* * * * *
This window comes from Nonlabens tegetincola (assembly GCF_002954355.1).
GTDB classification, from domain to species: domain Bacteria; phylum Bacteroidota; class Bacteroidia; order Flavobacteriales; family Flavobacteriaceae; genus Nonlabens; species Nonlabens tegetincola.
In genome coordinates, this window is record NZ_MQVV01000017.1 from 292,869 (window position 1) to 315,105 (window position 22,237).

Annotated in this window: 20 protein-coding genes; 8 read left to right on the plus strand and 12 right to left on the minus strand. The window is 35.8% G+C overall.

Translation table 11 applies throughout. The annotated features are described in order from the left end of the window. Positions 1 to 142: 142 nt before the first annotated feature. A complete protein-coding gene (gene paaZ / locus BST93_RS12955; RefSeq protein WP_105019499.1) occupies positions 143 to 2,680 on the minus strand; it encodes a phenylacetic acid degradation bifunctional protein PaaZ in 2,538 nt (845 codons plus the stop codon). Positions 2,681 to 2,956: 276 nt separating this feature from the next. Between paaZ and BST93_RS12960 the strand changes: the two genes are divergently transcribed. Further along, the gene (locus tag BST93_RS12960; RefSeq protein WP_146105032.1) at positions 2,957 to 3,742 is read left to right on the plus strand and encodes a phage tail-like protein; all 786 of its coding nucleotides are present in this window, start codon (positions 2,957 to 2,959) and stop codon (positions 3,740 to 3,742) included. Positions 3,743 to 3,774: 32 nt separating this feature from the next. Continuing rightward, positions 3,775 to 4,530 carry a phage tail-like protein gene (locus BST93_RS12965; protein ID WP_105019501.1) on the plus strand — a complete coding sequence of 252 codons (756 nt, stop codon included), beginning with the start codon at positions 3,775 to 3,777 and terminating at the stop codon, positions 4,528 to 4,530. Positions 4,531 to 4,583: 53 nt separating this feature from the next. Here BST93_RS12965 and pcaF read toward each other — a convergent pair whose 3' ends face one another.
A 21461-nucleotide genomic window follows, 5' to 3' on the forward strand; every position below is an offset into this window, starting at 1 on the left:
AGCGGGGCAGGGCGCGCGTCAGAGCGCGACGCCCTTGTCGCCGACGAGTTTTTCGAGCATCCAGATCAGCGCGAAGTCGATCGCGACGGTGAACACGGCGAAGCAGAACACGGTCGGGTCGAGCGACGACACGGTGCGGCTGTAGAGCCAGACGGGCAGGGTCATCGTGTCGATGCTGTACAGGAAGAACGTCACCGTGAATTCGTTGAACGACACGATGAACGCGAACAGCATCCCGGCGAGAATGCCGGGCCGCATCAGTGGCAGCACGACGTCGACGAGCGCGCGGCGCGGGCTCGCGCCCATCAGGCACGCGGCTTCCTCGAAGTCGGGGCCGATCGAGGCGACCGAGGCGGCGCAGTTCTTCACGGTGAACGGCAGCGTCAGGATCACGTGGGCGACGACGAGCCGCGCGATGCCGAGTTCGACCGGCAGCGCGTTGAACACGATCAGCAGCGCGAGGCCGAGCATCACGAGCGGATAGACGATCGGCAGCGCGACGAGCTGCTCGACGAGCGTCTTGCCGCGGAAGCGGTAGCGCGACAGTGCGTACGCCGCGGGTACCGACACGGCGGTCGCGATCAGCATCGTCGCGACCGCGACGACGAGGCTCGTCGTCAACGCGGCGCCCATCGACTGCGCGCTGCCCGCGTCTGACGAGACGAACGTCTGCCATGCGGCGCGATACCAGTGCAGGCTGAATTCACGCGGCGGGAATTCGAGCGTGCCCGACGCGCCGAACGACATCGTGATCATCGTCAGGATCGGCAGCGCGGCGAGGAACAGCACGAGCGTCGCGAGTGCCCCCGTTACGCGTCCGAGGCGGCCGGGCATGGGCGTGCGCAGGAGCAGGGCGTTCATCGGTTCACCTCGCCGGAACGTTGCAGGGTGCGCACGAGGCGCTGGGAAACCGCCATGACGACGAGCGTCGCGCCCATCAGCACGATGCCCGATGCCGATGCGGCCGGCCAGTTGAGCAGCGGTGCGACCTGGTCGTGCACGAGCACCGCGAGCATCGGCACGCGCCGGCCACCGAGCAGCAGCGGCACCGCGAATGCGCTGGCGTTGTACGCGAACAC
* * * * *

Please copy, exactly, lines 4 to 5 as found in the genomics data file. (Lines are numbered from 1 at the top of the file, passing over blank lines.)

Annotated in this window: 20 protein-coding genes; 8 read left to right on the plus strand and 12 right to left on the minus strand. The window is 35.8% G+C overall.

Translation table 11 applies throughout. The annotated features are described in order from the left end of the window. Positions 1 to 142: 142 nt before the first annotated feature. A complete protein-coding gene (gene paaZ / locus BST93_RS12955; RefSeq protein WP_105019499.1) occupies positions 143 to 2,680 on the minus strand; it encodes a phenylacetic acid degradation bifunctional protein PaaZ in 2,538 nt (845 codons plus the stop codon). Positions 2,681 to 2,956: 276 nt separating this feature from the next. Between paaZ and BST93_RS12960 the strand changes: the two genes are divergently transcribed. Further along, the gene (locus tag BST93_RS12960; RefSeq protein WP_146105032.1) at positions 2,957 to 3,742 is read left to right on the plus strand and encodes a phage tail-like protein; all 786 of its coding nucleotides are present in this window, start codon (positions 2,957 to 2,959) and stop codon (positions 3,740 to 3,742) included. Positions 3,743 to 3,774: 32 nt separating this feature from the next. Continuing rightward, positions 3,775 to 4,530 carry a phage tail-like protein gene (locus BST93_RS12965; protein ID WP_105019501.1) on the plus strand — a complete coding sequence of 252 codons (756 nt, stop codon included), beginning with the start codon at positions 3,775 to 3,777 and terminating at the stop codon, positions 4,528 to 4,530. Positions 4,531 to 4,583: 53 nt separating this feature from the next. Here BST93_RS12965 and pcaF read toward each other — a convergent pair whose 3' ends face one another.